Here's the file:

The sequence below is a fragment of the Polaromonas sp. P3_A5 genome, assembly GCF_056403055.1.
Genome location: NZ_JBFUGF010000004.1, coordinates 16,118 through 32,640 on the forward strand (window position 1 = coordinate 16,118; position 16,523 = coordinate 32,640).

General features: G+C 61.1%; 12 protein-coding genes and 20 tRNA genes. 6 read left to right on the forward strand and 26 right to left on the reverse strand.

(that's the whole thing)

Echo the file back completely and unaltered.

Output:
The sequence below is a fragment of the Polaromonas sp. P3_A5 genome, assembly GCF_056403055.1.
Genome location: NZ_JBFUGF010000004.1, coordinates 16,118 through 32,640 on the forward strand (window position 1 = coordinate 16,118; position 16,523 = coordinate 32,640).

General features: G+C 61.1%; 12 protein-coding genes and 20 tRNA genes. 6 read left to right on the forward strand and 26 right to left on the reverse strand.